Total Time
1hr 50mins
Prep 1 hr
Cook 50 mins

This is one that sounds interesting (though I haven't tried it) from Janet Reeves' "One Potato Two Potato". It is supposedly an early American dessert.

Ingredients Nutrition

Directions

  1. Slice the potatoes very thinly.
  2. Boil them in water until they are just barely tender.
  3. Remove them from the water carefully, trying not to break the slices.
  4. Save 1/4 cup of the water.
  5. Juice the lemon.
  6. Mix the lemon juice, the sugar, and the 1/4 cup of potato water together in a pan.
  7. Simmer for 5 minutes while stirring occasionally.
  8. Add the potato slices to the mixture carefully and bring to a boil.
  9. Remove the lemon/potato mix from the stove and let it cool.
  10. Meanwhile heat the oven to 425 degrees.
  11. Put the pastry into a 9 inch pan.
  12. Put the potato slices in the pastry and then pour the syrup over top.
  13. Sprinkle the top with brown sugar and dot with butter.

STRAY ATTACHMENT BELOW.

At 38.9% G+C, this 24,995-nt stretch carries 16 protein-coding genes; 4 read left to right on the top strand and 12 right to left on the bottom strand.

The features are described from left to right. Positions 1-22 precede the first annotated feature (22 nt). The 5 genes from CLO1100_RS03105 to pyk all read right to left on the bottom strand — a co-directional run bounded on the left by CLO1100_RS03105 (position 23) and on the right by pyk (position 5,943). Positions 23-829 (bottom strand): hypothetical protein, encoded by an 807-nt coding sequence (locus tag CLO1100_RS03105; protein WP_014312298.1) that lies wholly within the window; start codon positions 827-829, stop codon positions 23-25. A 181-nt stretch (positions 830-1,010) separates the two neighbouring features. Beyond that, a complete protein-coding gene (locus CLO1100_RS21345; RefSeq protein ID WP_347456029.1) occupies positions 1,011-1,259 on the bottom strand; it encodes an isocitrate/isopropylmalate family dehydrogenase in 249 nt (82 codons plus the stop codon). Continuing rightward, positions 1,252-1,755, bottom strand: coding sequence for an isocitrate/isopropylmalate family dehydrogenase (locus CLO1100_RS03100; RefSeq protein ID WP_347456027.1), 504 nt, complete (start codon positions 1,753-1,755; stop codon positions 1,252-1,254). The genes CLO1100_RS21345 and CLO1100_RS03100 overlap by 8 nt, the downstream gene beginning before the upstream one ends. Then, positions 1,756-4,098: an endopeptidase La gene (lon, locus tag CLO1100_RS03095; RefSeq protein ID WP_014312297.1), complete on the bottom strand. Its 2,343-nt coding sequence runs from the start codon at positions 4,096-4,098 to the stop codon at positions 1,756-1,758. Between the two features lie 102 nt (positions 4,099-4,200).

14. Bake for about 15 minutes.
  15. Reduce the heat to 350 degrees and bake it for 30 to 35 minutes more.
  16. This can be served at room temperature or chilled.

Reviews

(1)
Most Helpful

I can well believe that this was an early settlers' recipe: on reading the recipe and after eating it, it is much simpler in its flavours than we are accustomed to in 2006. I was interested to try it, but confess to having wimped out a bit, and to having made a couple of C21st additions. But I did use the potato water, even though I was itching to use something tastier! The instructions were very clear. There was, however, way too much sugar for our tastes so I reduced the amount of sugar in the filling to 1/2 cup (that still seemed like a lot to me). I decided to make individual potato pies in a muffin pan. I added lemon zest to the lemon juice, and added cinnamon and nutmeg to the dark brown sugar sprinkled on top. I baked my Lemon Potato Pies for about 25 minutes, and we enjoyed them at room temperature with cream. Very lemony, but I do prefer fruit in my pies to potato, so I'm glad it's 2006 and not 1806! Thank you, ladypit, for an interestingly different recipe!

bluemoon downunder February 18, 2006

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